Exactly three months after being shot in the head and losing an eye, a DeKalb County police K-9 was hailed as a hero and received the Medal of Honor, the highest award given by the police department.
K-9 Indi, who was injured after tracking down the man who had shot and killed an officer, officially returned to the police force Wednesday. In an awards ceremony with Chief James Conroy and county CEO Michael Thurmond outside the police headquarters in Tucker, Indi was also awarded the Meritorious Service award, the local equivalent of a Purple Heart.
“He saved lives that night,” Conroy said after the awards ceremony. “It truly was heroic.”
Indi’s trainer, Officer Norman Larson, received the Exceptional Merit award Wednesday.
On December 13, 2018, Brandon Taylor, 33, had fled after shooting Officer Edgar Flores, 24, multiple times, Conroy said. Taylor was hidden behind rows of tires as officers — including Indi — searched for him near the scene of the shooting off Candler Road.
“K-9 Indi was able to smell him and say, ‘There he is,’ and engaged him before he could ambush the police officers,” Conroy said.
After Taylor shot Indi, other officers shot and killed Taylor.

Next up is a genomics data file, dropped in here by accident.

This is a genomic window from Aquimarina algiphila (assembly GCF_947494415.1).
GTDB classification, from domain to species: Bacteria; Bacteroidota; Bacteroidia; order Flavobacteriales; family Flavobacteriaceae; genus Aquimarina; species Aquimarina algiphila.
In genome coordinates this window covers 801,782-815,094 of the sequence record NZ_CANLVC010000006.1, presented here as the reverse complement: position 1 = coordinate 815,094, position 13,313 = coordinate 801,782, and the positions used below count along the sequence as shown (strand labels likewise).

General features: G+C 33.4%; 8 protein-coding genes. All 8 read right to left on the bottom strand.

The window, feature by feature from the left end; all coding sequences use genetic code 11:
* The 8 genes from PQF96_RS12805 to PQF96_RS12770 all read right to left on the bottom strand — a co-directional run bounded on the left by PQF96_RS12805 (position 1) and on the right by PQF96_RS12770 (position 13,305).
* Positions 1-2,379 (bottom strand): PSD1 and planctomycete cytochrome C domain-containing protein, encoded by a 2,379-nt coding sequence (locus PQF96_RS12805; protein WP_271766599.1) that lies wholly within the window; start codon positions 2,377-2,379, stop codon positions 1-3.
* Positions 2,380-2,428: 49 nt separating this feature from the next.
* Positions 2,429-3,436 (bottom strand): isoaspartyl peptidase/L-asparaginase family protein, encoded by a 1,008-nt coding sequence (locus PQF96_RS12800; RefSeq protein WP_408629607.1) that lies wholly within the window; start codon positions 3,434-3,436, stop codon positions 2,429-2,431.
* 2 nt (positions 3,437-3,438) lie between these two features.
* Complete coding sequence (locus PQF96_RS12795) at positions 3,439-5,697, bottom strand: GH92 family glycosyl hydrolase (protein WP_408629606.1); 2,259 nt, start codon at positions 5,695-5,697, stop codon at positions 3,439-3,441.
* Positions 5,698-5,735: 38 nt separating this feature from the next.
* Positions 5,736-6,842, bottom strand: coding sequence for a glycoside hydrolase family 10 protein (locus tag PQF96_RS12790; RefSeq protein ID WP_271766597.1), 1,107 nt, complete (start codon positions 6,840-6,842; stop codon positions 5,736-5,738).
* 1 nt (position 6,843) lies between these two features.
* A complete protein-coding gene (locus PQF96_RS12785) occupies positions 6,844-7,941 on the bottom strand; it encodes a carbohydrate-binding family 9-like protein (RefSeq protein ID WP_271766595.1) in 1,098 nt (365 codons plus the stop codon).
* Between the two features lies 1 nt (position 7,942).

Indi, who lost his right eye, has been recovering since the incident and successfully completed training and recertification, according to the North American Police Work Dog Association’s Georgia chapter.
“I pretty much knew (he could return) when they took the stitches out,” Larsen said. “He wasn’t showing anything different.”
Larsen said Indi had a drive to return to duty that was apparent Wednesday, as the 7-year-old dog sat alert and attentive at his trainer’s side during the ceremony.
Tracking has always been Indi’s strong suit.
“To me, it makes for a lot of fun,” Larsen said.
Larsen has been Indi’s trainer since the dog was 1, and they are an especially close duo.
“My feet can’t hit the floor without him jumping out of the bed and staring at me,” he said.
Wednesday was not the first time the Belgian Malinois was honored for his heroics; he and Larsen were recognized in 2016 as the officers of the year for DeKalb County.
In his more than 500 times being sent out, Indi has been responsible for 230 felony and misdemeanor arrests and apprehended more than 75 suspects. He’s sniffed out drugs worth more than $3.7 million in total street value and found nearly $100,000 in cash.
“We celebrate K-9 Officer Indi,” Thurmond said, “for heroic efforts he made to ensure that we are safe and secure in DeKalb County.”
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